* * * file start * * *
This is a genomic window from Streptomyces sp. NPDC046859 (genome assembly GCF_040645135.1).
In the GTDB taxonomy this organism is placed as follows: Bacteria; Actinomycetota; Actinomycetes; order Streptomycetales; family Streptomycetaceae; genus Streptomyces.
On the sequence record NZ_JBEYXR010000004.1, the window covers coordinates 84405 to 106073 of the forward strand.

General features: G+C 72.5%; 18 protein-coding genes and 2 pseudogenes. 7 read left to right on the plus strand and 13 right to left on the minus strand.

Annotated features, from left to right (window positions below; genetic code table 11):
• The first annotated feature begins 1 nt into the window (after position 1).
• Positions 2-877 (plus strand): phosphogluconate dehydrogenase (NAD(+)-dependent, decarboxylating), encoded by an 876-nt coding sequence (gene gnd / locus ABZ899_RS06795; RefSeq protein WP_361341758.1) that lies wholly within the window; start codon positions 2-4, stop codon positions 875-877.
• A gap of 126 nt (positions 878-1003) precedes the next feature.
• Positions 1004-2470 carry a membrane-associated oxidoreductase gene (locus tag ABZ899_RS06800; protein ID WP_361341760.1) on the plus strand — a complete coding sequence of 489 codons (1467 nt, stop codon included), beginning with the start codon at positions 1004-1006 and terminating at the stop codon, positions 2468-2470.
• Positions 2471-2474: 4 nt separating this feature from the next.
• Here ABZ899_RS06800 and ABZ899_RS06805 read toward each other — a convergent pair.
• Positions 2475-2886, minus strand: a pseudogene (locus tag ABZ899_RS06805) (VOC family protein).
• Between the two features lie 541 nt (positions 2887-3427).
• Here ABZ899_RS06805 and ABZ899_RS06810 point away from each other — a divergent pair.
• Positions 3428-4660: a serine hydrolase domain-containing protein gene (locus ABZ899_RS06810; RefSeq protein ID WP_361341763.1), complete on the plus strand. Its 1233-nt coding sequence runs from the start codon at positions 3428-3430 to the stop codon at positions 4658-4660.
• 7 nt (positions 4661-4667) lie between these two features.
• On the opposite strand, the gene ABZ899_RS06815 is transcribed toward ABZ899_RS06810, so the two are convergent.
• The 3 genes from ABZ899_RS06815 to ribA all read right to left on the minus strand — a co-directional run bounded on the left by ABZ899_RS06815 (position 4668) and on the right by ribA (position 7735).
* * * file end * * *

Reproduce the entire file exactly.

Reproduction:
This is a genomic window from Streptomyces sp. NPDC046859 (genome assembly GCF_040645135.1).
In the GTDB taxonomy this organism is placed as follows: Bacteria; Actinomycetota; Actinomycetes; order Streptomycetales; family Streptomycetaceae; genus Streptomyces.
On the sequence record NZ_JBEYXR010000004.1, the window covers coordinates 84405 to 106073 of the forward strand.

General features: G+C 72.5%; 18 protein-coding genes and 2 pseudogenes. 7 read left to right on the plus strand and 13 right to left on the minus strand.

Annotated features, from left to right (window positions below; genetic code table 11):
• The first annotated feature begins 1 nt into the window (after position 1).
• Positions 2-877 (plus strand): phosphogluconate dehydrogenase (NAD(+)-dependent, decarboxylating), encoded by an 876-nt coding sequence (gene gnd / locus ABZ899_RS06795; RefSeq protein WP_361341758.1) that lies wholly within the window; start codon positions 2-4, stop codon positions 875-877.
• A gap of 126 nt (positions 878-1003) precedes the next feature.
• Positions 1004-2470 carry a membrane-associated oxidoreductase gene (locus tag ABZ899_RS06800; protein ID WP_361341760.1) on the plus strand — a complete coding sequence of 489 codons (1467 nt, stop codon included), beginning with the start codon at positions 1004-1006 and terminating at the stop codon, positions 2468-2470.
• Positions 2471-2474: 4 nt separating this feature from the next.
• Here ABZ899_RS06800 and ABZ899_RS06805 read toward each other — a convergent pair.
• Positions 2475-2886, minus strand: a pseudogene (locus tag ABZ899_RS06805) (VOC family protein).
• Between the two features lie 541 nt (positions 2887-3427).
• Here ABZ899_RS06805 and ABZ899_RS06810 point away from each other — a divergent pair.
• Positions 3428-4660: a serine hydrolase domain-containing protein gene (locus ABZ899_RS06810; RefSeq protein ID WP_361341763.1), complete on the plus strand. Its 1233-nt coding sequence runs from the start codon at positions 3428-3430 to the stop codon at positions 4658-4660.
• 7 nt (positions 4661-4667) lie between these two features.
• On the opposite strand, the gene ABZ899_RS06815 is transcribed toward ABZ899_RS06810, so the two are convergent.
• The 3 genes from ABZ899_RS06815 to ribA all read right to left on the minus strand — a co-directional run bounded on the left by ABZ899_RS06815 (position 4668) and on the right by ribA (position 7735).